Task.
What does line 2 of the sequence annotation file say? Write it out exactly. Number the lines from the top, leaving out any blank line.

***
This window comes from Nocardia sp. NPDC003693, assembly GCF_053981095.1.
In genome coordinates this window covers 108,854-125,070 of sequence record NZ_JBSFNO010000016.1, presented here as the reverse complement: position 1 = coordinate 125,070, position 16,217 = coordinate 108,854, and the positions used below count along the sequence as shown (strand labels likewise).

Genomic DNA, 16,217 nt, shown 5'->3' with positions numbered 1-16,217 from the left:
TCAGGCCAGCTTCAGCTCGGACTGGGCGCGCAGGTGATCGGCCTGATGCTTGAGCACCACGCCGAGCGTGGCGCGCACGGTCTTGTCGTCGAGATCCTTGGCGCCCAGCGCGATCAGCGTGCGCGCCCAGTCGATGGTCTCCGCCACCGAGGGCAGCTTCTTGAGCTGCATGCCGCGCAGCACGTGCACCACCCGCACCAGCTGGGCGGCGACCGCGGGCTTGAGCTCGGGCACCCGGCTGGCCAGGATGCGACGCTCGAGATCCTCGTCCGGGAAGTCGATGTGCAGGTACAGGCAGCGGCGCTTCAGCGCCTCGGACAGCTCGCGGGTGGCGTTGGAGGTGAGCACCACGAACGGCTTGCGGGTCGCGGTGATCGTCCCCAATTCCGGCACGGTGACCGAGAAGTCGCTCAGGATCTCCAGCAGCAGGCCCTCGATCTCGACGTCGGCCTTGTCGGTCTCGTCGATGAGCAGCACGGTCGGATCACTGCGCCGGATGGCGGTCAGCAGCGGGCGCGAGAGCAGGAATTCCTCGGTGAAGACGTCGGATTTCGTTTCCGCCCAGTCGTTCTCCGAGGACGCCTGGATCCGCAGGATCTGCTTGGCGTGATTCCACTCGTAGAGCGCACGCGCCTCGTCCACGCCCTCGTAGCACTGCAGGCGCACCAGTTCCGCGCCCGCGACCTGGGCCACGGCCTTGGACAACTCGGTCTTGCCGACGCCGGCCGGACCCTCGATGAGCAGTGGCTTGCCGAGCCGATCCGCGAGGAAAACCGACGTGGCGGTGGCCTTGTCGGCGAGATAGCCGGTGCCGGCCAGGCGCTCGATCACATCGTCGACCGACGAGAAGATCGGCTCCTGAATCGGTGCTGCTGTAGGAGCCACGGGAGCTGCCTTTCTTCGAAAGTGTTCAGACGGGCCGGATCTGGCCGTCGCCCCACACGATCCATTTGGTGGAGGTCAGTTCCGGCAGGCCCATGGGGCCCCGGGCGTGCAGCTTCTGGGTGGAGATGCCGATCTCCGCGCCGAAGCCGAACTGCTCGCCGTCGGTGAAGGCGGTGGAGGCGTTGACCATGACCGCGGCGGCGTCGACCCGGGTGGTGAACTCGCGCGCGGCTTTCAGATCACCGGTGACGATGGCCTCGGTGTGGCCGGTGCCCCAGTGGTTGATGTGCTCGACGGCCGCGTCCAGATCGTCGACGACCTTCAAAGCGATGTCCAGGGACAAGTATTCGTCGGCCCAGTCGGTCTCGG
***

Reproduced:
In genome coordinates this window covers 108,854-125,070 of sequence record NZ_JBSFNO010000016.1, presented here as the reverse complement: position 1 = coordinate 125,070, position 16,217 = coordinate 108,854, and the positions used below count along the sequence as shown (strand labels likewise).